When compiled for x64, the following function uses the XMM0 register for parameter passing:

void foo (double const scalar)
    __m256d vector = _mm256_broadcast_sd(&scalar);

In assembly, the vbroadcastsd opcode can take a register operand. The equivalent intrinsic appears to only accept a pointer to a memory operand. Is there a way to guarantee that compilers will optimise loads like this to avoid a store to memory?


I wouldn't think anyone can GUARANTEE it, but assuming you enable at least some optimisation, I'd be very disappointed if any modern compiler didn't remove unnecessary pointer indirections... I have certainly seen more intricate problems that the compiler has figured out how to simplify.

I take it you haven't looked at the generated code to determine what it does (because your question would have been phrased differently).

  • Thanks for the input... I realise there may not be such a thing as 'guarantee', but I notices that VS2010 emits vmovsd to copy the double to the stack, before vbroadcastsd with a memory operand... I haven't tried ICC yet, but the issue made me wonder about the wider issue of getting plain old doubles and floats into SSE registers. – linguamachina Sep 10 '13 at 12:15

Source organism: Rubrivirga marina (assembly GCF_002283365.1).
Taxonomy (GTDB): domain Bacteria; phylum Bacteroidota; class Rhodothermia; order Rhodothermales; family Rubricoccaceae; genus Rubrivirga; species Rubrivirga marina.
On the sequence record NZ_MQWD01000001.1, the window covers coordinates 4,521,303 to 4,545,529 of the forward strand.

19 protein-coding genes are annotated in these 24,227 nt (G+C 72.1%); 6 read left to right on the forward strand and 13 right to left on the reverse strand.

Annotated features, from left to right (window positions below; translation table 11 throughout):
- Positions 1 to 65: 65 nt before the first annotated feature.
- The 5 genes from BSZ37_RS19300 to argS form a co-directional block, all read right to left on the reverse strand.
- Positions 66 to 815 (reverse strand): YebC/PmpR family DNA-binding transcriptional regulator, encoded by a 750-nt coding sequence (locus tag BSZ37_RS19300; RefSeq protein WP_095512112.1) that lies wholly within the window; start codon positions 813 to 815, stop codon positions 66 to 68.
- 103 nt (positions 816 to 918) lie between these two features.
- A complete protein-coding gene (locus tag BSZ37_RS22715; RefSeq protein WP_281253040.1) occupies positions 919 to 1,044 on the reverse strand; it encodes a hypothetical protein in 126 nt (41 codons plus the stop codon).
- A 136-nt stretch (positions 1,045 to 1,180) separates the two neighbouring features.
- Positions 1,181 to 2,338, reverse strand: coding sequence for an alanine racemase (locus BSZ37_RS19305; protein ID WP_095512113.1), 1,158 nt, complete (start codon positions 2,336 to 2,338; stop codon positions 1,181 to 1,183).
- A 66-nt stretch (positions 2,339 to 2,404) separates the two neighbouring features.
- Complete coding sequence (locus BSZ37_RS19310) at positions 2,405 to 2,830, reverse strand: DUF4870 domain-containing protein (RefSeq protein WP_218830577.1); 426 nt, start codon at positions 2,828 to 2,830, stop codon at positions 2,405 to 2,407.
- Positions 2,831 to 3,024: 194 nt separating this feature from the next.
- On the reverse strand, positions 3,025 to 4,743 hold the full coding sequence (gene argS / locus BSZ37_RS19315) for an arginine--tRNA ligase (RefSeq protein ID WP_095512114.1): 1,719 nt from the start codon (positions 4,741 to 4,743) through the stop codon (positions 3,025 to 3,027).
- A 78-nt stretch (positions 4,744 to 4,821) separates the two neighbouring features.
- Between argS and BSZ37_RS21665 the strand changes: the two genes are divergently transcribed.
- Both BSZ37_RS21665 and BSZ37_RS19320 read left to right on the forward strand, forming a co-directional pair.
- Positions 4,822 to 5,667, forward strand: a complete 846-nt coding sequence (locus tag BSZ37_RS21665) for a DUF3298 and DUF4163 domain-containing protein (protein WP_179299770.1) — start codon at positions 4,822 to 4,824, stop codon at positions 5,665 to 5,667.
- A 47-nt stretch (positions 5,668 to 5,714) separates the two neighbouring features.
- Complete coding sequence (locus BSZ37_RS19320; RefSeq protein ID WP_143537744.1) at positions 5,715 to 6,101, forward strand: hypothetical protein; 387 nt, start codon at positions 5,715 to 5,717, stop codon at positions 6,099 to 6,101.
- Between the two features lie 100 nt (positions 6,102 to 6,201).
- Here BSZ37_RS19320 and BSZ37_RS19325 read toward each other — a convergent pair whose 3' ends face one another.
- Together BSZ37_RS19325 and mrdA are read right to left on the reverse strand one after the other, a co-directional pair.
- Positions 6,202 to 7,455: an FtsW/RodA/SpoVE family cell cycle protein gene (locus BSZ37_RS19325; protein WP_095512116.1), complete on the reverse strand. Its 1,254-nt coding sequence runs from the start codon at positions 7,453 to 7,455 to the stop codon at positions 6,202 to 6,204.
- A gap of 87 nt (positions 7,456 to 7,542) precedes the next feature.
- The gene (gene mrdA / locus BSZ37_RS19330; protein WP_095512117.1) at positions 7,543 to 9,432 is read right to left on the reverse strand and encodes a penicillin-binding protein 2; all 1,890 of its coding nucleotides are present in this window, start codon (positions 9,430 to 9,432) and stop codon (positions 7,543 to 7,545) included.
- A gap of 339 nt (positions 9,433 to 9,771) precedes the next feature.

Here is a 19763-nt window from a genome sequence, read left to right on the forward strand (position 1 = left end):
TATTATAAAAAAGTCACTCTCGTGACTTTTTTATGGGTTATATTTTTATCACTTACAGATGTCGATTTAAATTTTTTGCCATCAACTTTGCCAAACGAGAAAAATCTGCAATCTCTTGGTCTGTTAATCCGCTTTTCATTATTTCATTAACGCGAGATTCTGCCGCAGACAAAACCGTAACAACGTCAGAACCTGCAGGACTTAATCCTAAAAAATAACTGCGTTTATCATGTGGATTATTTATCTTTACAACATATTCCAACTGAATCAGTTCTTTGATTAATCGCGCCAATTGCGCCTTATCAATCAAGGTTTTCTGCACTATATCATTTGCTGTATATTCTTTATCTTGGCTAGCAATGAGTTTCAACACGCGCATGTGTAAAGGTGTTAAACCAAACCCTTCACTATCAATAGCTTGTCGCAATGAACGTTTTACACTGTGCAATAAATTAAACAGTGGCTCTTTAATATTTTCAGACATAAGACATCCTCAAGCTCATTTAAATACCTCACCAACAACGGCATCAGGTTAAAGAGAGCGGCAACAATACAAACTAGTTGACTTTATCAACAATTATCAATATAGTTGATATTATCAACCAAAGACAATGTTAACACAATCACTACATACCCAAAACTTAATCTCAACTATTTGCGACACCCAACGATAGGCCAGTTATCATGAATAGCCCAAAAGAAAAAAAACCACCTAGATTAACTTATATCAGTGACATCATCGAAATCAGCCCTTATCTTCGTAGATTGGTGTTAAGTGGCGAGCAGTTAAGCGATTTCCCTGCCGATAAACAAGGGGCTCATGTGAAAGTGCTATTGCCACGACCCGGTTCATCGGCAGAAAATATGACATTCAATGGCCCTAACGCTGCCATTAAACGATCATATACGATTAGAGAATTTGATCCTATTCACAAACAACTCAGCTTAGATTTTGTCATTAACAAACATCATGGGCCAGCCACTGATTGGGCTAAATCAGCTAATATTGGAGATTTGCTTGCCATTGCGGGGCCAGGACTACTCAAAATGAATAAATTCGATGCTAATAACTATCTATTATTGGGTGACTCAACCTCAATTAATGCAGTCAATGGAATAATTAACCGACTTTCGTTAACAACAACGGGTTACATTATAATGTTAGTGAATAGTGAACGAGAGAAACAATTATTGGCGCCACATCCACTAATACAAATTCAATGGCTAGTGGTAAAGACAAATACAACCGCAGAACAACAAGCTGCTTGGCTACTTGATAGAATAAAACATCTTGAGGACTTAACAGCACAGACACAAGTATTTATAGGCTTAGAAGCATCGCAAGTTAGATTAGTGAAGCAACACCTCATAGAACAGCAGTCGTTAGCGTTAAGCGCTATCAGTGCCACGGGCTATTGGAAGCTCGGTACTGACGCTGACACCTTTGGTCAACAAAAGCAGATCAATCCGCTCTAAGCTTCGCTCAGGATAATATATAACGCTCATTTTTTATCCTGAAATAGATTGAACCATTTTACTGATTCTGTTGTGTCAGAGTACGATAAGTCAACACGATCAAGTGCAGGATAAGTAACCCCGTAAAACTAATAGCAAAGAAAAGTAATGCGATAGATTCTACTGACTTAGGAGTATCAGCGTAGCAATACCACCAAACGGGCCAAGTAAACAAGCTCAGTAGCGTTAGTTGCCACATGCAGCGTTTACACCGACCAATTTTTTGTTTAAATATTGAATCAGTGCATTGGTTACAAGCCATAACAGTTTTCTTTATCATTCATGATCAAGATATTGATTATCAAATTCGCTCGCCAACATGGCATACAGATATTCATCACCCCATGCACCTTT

• g++-4.8 does optimize away the store to memory. Interestingly enough, icc-13 doesn't, regardless of the optimization level. – us2012 Sep 10 '13 at 12:20
  • @us2012 Can you show assembler, please? – lapk Sep 10 '13 at 12:20
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    @PetrBudnik tinyurl'ed link to GCC godbolt worksheet. Change compilers there to see different ones. – us2012 Sep 10 '13 at 12:24
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    @headeronly: I'm afraid that's a problem of inlining algorithm in MSVC. Most likely you can remove this memory load if you specify your function as __vectorcall (only MSVC2013 and later). If it quite funny that calling convention affects the code even when the function call is inlined =) – stgatilov Sep 16 '15 at 15:50

If you're worried about parameter passing on the stack, then you're function is likely too short or too important to end up being called as a separate function. Use


with visual C++ or


with g++.

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